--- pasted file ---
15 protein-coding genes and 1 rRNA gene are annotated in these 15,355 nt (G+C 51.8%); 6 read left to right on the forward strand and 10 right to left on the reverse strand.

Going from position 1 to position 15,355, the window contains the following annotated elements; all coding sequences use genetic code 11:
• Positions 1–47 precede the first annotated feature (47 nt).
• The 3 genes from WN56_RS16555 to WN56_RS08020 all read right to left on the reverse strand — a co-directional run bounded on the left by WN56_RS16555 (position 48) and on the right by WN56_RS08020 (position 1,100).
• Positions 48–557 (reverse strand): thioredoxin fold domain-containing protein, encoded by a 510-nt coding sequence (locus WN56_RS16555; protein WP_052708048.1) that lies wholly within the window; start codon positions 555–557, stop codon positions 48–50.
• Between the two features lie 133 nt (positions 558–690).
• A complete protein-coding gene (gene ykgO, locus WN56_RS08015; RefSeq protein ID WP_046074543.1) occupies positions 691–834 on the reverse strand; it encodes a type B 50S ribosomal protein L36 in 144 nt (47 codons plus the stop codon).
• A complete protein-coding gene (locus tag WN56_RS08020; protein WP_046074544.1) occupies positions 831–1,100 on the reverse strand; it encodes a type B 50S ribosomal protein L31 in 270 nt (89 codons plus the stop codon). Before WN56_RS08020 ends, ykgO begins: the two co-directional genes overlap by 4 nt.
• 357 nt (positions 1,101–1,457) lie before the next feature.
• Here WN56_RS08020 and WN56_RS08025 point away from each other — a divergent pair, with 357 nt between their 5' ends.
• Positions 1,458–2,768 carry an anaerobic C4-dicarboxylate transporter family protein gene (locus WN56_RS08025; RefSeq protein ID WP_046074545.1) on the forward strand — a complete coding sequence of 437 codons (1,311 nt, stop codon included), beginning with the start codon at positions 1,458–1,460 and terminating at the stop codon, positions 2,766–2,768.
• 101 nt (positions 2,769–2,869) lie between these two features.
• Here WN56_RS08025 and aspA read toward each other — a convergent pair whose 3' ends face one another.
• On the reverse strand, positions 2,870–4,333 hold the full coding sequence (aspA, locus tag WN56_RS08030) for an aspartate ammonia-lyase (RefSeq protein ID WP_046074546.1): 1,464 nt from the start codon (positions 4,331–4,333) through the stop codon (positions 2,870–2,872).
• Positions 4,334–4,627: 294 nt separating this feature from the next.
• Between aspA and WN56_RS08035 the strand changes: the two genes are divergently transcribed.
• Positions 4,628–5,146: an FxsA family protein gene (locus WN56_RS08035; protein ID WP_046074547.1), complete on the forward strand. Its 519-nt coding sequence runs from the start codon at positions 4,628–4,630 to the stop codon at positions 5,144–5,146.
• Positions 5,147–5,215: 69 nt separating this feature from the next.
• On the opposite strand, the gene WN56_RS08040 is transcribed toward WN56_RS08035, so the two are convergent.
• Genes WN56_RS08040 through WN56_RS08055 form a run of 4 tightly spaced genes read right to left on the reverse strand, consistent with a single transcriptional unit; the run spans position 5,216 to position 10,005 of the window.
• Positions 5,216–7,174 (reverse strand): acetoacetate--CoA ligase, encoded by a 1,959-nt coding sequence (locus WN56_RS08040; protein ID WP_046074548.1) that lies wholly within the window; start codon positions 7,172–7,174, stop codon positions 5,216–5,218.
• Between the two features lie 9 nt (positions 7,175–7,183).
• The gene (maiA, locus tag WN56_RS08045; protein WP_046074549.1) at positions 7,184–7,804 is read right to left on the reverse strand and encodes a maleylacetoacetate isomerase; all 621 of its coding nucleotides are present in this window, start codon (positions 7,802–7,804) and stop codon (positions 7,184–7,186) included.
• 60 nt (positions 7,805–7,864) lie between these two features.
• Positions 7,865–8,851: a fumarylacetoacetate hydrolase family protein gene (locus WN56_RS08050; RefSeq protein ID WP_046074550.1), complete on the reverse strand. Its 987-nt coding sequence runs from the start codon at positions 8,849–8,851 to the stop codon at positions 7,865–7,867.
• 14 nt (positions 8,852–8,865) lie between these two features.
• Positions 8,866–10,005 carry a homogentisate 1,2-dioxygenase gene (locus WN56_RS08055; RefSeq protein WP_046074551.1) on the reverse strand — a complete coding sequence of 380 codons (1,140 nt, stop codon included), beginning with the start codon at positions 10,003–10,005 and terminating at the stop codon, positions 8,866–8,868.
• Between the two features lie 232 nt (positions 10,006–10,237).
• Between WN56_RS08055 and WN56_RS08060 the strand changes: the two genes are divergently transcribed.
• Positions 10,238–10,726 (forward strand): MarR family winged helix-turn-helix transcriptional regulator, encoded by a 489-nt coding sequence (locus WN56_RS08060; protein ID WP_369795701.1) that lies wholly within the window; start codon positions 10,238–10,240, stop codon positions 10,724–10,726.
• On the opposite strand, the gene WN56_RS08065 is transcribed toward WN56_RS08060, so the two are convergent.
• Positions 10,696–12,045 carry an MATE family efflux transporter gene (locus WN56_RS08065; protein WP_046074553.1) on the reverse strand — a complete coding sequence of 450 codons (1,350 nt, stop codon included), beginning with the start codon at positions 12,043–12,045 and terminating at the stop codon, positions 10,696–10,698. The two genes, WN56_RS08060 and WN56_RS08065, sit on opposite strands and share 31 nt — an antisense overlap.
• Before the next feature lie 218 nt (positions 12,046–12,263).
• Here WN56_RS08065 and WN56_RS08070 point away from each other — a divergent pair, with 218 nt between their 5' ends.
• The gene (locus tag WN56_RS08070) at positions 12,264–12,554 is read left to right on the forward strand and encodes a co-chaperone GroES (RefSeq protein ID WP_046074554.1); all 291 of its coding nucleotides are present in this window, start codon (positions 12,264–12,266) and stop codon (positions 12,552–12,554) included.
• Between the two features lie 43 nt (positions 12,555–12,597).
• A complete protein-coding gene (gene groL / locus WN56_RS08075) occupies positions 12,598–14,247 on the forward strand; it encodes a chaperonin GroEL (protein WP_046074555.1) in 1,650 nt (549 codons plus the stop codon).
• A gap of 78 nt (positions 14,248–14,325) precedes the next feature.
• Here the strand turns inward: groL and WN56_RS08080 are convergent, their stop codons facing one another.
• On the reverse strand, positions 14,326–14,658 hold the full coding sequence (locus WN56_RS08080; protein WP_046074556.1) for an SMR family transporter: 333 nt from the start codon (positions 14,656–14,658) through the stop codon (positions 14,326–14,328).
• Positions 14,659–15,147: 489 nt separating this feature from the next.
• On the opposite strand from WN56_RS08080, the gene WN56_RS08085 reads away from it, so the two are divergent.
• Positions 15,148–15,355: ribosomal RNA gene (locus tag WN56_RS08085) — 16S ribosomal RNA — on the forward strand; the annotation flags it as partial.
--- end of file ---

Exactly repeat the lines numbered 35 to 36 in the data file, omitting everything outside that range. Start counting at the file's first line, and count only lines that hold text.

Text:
• The gene (locus tag WN56_RS08070) at positions 12,264–12,554 is read left to right on the forward strand and encodes a co-chaperone GroES (RefSeq protein ID WP_046074554.1); all 291 of its coding nucleotides are present in this window, start codon (positions 12,264–12,266) and stop codon (positions 12,552–12,554) included.
• Between the two features lie 43 nt (positions 12,555–12,597).